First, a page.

A law court that does not respect the law will sooner or later itself lose the respect of those on whom it pretends to pass judgment. This is the lesson that the European Court of Human Rights (ECtHR) is currently learning, following a long series of controversial decisions.
Responding to an application submitted by a group of Members of the State Duma, the Constitutional Court of the Russian Federation has issued a binding legal opinion in which it declares that judgments of the ECtHR are to be considered binding in Russia only under the the condition that they respect the general interpretive principles for international treaties as set out in Art. 31 of the Vienna Convention on the Law of Treaties (VCLT). Continue reading
In view of a constant stream of shocking new revelations regarding Planned Parenthood’s gruesome practice of trading with body parts of aborted children MEP Miroslav Mikolášik (EPP, Slovakia) has addressed a formal Written Question to the European Commission, asking it to clarify whether it was aware of that practice and if not, whether it will now re-consider its close co-operation with the controversial organization: Continue reading
Given all the other enormous flaws in the ECtHR’s recent decision in the case of Oliari and Others v. Italy, this appears to be a minor point – but it is nevertheless worth noting.
In § 6 of the Decision one reads:
“Mr Pavel Parfentev on behalf of seven Russian NGOS (Family and Demography Foundation, For Family Rights, Moscow City Parents Committee, Saint-Petersburg City Parents Committee, Parents Committee of Volgodonsk City, the regional charity “Svetlitsa” Parents’ Culture Centre, and the “Peterburgskie mnogodetki” social organisation), and three Ukrainian NGOS (the Parental Committee of Ukraine, the Orthodox Parental Committee, and the Health Nation social organisation), had also been given leave to intervene by the Vice-President of the Chamber. However, no submissions have been received by the Court.”
Mr. Parfentev, writing on behalf of all the organisations he represents, has now sent a letter to the Court in which he states that while he had indeed asked to be given leave to intervene in this case, he actually never received any communication that such leave had been granted. This was the reason why he did not address any further submission to the Court.
Definitely, the Court’s management of its files seems just as careless as its legal reasoning…
Planned Parenthood, the world’s leading provider of abortion, is in deep trouble. The organization has released a series of press statements to deny allegations that it sells the body parts of aborted embryos – or at least it claims that it “does not profit in any way from tissue donation” (which seems to mean that yes, we do sell aborted embryos, but not at a profit...) – but this attempt at damage-control is immediately undermined by new video footage in which one can see a top Planned Parenthood official discussing “less crunchy” techniques to get “whole specimens” and haggling over the price of fetus tissue sales because she wants “a Lamborghini.” Continue reading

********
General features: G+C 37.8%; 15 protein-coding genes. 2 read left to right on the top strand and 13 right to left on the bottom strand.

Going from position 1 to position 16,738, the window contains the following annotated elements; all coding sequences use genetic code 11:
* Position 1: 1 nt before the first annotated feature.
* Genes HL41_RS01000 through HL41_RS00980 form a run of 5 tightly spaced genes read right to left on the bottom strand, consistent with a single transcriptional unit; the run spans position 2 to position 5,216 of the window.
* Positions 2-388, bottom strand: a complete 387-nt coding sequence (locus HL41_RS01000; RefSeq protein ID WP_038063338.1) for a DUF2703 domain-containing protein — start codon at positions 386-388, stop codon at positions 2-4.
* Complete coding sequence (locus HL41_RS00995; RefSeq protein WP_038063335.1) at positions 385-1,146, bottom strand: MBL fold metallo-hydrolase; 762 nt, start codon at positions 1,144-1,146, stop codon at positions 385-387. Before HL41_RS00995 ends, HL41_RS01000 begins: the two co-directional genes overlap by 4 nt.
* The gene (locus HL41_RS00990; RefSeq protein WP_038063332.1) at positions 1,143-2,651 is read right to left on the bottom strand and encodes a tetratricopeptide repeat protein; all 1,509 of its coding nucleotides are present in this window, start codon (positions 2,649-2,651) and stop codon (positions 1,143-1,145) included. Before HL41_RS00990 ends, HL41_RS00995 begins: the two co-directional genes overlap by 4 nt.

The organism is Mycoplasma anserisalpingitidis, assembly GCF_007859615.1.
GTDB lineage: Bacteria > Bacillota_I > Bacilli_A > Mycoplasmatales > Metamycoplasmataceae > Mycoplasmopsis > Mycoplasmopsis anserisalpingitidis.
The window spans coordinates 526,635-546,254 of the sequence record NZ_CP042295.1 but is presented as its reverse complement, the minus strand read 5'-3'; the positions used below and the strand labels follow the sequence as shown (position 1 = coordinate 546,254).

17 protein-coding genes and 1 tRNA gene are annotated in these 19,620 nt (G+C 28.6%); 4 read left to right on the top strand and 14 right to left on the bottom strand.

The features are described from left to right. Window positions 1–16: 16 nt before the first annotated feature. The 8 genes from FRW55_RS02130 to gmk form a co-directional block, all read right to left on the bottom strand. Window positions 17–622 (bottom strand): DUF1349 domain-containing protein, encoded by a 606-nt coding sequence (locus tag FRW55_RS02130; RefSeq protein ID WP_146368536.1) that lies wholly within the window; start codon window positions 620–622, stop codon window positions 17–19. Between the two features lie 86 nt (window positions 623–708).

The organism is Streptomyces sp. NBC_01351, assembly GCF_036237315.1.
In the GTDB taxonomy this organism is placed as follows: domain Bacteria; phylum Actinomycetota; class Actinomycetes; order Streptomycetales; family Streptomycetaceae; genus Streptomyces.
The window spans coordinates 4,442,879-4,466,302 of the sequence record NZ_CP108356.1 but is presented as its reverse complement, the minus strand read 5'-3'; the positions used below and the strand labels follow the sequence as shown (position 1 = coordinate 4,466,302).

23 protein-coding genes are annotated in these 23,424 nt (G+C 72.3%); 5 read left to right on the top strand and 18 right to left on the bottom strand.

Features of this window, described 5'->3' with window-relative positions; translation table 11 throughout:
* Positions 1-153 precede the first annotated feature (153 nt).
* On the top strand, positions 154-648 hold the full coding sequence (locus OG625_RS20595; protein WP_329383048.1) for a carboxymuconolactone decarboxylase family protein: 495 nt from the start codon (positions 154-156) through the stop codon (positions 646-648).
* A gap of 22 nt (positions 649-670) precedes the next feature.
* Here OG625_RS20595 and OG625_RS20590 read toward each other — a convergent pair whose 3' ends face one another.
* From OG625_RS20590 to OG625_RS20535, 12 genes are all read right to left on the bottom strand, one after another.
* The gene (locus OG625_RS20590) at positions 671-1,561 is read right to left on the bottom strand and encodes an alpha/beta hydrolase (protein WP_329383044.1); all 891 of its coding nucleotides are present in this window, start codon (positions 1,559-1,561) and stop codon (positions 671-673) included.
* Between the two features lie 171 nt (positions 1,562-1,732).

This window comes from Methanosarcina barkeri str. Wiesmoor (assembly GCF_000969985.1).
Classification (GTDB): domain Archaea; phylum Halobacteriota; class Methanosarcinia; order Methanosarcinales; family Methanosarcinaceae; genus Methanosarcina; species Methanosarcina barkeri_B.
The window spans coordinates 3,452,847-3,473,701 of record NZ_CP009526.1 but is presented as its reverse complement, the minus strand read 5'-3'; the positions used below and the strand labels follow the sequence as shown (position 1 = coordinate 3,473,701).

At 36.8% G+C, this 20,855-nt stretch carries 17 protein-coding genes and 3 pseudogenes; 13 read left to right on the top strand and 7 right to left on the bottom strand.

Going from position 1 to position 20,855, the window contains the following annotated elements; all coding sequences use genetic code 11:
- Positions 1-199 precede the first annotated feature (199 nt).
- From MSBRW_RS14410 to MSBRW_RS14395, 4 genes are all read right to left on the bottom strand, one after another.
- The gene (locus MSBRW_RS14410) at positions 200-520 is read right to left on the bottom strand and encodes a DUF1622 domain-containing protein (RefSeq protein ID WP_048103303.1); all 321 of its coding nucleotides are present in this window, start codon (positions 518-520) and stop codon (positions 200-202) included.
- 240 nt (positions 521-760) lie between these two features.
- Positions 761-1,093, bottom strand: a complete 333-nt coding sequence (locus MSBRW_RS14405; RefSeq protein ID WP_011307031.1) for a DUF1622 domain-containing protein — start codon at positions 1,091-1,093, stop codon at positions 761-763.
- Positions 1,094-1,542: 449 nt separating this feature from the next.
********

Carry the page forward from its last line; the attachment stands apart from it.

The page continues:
While it clearly defines marriage as a union between a man and a woman (which is the only type of marriage the state can have an interest in), the rationale of the Swiss popular initiative on marriage is not so much to fend off attempts to re-define marriage, but to set an end to the absurd fiscal discrimination of married couples. Continue reading
A petition to reverse Finland’s gender-neutral marriage law has gathered the required 50,000 signatures to see the issue debated in parliament.
The petition, created by the “Association for Real Marriage” (Aito avioliitto) on the citizens’ initiative website kansalaisaloite.fi, had garnered the necessary amount of support by 6pm on Sunday evening. Under the terms of the citizens’ initiative scheme, the petition still had 2 and a half months remaining within which to collect the requisite number of signatures.
The document calls on parliament to reverse last year’s decision to introduce a law permitting same-sex couples to “marry”. The new marriage law is due to come into force in March 2017.
Just two months after the referendum that made Ireland the first country in the world to enshrine in its constitution a definition of the term “marriage” that encompasses “marriages” between persons of the same sex, Switzerland has announced that it too will hold a referendum on marriage. Continue reading